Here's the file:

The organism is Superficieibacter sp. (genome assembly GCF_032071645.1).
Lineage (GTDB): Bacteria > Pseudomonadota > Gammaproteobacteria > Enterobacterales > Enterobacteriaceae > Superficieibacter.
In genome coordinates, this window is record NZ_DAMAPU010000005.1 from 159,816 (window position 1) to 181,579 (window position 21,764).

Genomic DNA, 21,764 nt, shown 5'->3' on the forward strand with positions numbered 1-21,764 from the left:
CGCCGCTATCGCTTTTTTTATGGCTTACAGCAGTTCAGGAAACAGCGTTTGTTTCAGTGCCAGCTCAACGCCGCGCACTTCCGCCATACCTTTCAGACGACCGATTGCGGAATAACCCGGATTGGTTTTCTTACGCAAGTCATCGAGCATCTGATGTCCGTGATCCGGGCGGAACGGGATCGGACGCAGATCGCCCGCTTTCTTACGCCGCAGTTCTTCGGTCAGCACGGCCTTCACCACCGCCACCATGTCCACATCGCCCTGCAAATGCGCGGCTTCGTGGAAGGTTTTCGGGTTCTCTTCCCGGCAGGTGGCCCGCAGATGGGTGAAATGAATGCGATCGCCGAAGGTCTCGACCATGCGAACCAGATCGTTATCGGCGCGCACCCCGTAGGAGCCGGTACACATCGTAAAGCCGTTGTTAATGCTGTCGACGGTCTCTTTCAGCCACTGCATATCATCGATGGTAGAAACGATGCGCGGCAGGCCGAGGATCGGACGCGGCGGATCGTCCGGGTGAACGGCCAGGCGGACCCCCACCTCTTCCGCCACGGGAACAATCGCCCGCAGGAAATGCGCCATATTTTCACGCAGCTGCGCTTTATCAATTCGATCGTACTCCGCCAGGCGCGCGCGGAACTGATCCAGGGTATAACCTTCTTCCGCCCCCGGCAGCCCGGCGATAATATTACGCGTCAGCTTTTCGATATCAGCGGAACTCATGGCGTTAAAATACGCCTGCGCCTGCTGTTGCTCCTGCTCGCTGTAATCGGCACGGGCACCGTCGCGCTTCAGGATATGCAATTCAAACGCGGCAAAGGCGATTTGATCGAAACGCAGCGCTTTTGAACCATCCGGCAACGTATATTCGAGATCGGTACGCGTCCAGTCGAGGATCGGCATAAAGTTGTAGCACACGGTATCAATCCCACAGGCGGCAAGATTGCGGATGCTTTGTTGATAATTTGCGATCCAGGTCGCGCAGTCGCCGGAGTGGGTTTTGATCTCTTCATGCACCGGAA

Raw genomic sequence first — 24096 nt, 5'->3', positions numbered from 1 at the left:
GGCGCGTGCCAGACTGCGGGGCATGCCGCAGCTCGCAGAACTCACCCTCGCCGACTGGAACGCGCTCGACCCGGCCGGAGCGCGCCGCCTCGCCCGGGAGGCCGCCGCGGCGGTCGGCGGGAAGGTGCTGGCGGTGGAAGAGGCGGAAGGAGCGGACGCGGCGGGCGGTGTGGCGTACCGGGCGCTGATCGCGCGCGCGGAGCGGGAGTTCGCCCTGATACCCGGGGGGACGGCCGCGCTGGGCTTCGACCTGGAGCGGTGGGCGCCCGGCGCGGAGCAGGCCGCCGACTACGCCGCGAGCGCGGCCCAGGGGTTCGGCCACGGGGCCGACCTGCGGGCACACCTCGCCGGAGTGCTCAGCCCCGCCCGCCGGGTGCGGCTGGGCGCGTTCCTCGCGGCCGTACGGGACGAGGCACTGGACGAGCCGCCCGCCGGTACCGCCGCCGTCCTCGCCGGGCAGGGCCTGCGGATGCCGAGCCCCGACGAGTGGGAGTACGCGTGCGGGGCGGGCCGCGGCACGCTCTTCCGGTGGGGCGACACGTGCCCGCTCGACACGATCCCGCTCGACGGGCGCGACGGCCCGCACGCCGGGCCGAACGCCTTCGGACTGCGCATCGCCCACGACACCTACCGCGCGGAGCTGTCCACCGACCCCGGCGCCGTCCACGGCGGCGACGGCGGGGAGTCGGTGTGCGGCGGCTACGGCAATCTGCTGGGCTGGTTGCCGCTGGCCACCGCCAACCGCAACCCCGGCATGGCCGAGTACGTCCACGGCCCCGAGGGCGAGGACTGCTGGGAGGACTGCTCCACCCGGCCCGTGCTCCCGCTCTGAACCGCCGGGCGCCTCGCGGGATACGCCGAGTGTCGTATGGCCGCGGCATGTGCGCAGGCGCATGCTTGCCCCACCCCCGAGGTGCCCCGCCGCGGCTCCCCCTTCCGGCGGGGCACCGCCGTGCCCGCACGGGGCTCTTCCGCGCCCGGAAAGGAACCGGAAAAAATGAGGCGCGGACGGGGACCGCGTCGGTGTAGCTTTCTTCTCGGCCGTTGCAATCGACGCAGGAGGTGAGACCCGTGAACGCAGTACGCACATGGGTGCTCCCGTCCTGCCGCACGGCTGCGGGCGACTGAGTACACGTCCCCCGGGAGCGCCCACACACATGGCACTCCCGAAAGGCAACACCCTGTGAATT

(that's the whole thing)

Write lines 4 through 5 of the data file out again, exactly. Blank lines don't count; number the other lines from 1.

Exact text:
Genomic DNA, 21,764 nt, shown 5'->3' on the forward strand with positions numbered 1-21,764 from the left:
CGCCGCTATCGCTTTTTTTATGGCTTACAGCAGTTCAGGAAACAGCGTTTGTTTCAGTGCCAGCTCAACGCCGCGCACTTCCGCCATACCTTTCAGACGACCGATTGCGGAATAACCCGGATTGGTTTTCTTACGCAAGTCATCGAGCATCTGATGTCCGTGATCCGGGCGGAACGGGATCGGACGCAGATCGCCCGCTTTCTTACGCCGCAGTTCTTCGGTCAGCACGGCCTTCACCACCGCCACCATGTCCACATCGCCCTGCAAATGCGCGGCTTCGTGGAAGGTTTTCGGGTTCTCTTCCCGGCAGGTGGCCCGCAGATGGGTGAAATGAATGCGATCGCCGAAGGTCTCGACCATGCGAACCAGATCGTTATCGGCGCGCACCCCGTAGGAGCCGGTACACATCGTAAAGCCGTTGTTAATGCTGTCGACGGTCTCTTTCAGCCACTGCATATCATCGATGGTAGAAACGATGCGCGGCAGGCCGAGGATCGGACGCGGCGGATCGTCCGGGTGAACGGCCAGGCGGACCCCCACCTCTTCCGCCACGGGAACAATCGCCCGCAGGAAATGCGCCATATTTTCACGCAGCTGCGCTTTATCAATTCGATCGTACTCCGCCAGGCGCGCGCGGAACTGATCCAGGGTATAACCTTCTTCCGCCCCCGGCAGCCCGGCGATAATATTACGCGTCAGCTTTTCGATATCAGCGGAACTCATGGCGTTAAAATACGCCTGCGCCTGCTGTTGCTCCTGCTCGCTGTAATCGGCACGGGCACCGTCGCGCTTCAGGATATGCAATTCAAACGCGGCAAAGGCGATTTGATCGAAACGCAGCGCTTTTGAACCATCCGGCAACGTATATTCGAGATCGGTACGCGTCCAGTCGAGGATCGGCATAAAGTTGTAGCACACGGTATCAATCCCACAGGCGGCAAGATTGCGGATGCTTTGTTGATAATTTGCGATCCAGGTCGCGCAGTCGCCGGAGTGGGTTTTGATCTCTTCATGCACCGGAA